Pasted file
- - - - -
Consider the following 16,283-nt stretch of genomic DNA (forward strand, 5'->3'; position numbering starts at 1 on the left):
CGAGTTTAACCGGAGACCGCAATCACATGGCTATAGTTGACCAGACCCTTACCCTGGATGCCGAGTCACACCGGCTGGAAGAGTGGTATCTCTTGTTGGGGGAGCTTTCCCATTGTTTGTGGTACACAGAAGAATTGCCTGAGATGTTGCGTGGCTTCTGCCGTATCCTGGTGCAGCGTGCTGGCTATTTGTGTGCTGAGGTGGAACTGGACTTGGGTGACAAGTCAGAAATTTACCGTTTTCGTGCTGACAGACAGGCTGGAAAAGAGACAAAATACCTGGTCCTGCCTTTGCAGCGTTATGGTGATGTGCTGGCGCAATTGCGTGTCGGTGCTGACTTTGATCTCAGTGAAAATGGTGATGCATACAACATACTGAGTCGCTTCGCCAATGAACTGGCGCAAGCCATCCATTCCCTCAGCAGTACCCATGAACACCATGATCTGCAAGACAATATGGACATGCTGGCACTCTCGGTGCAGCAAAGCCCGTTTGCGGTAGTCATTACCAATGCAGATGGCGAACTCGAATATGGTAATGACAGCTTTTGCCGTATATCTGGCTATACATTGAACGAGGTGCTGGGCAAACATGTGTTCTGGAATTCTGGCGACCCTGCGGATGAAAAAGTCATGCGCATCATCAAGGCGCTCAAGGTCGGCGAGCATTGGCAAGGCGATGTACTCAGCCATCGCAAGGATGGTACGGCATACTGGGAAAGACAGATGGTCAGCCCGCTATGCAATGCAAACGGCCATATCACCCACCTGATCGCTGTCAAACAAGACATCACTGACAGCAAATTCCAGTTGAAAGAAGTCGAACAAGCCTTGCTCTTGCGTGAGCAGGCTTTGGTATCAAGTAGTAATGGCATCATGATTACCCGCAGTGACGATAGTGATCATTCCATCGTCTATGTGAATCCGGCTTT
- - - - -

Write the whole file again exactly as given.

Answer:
Consider the following 16,283-nt stretch of genomic DNA (forward strand, 5'->3'; position numbering starts at 1 on the left):
CGAGTTTAACCGGAGACCGCAATCACATGGCTATAGTTGACCAGACCCTTACCCTGGATGCCGAGTCACACCGGCTGGAAGAGTGGTATCTCTTGTTGGGGGAGCTTTCCCATTGTTTGTGGTACACAGAAGAATTGCCTGAGATGTTGCGTGGCTTCTGCCGTATCCTGGTGCAGCGTGCTGGCTATTTGTGTGCTGAGGTGGAACTGGACTTGGGTGACAAGTCAGAAATTTACCGTTTTCGTGCTGACAGACAGGCTGGAAAAGAGACAAAATACCTGGTCCTGCCTTTGCAGCGTTATGGTGATGTGCTGGCGCAATTGCGTGTCGGTGCTGACTTTGATCTCAGTGAAAATGGTGATGCATACAACATACTGAGTCGCTTCGCCAATGAACTGGCGCAAGCCATCCATTCCCTCAGCAGTACCCATGAACACCATGATCTGCAAGACAATATGGACATGCTGGCACTCTCGGTGCAGCAAAGCCCGTTTGCGGTAGTCATTACCAATGCAGATGGCGAACTCGAATATGGTAATGACAGCTTTTGCCGTATATCTGGCTATACATTGAACGAGGTGCTGGGCAAACATGTGTTCTGGAATTCTGGCGACCCTGCGGATGAAAAAGTCATGCGCATCATCAAGGCGCTCAAGGTCGGCGAGCATTGGCAAGGCGATGTACTCAGCCATCGCAAGGATGGTACGGCATACTGGGAAAGACAGATGGTCAGCCCGCTATGCAATGCAAACGGCCATATCACCCACCTGATCGCTGTCAAACAAGACATCACTGACAGCAAATTCCAGTTGAAAGAAGTCGAACAAGCCTTGCTCTTGCGTGAGCAGGCTTTGGTATCAAGTAGTAATGGCATCATGATTACCCGCAGTGACGATAGTGATCATTCCATCGTCTATGTGAATCCGGCTTT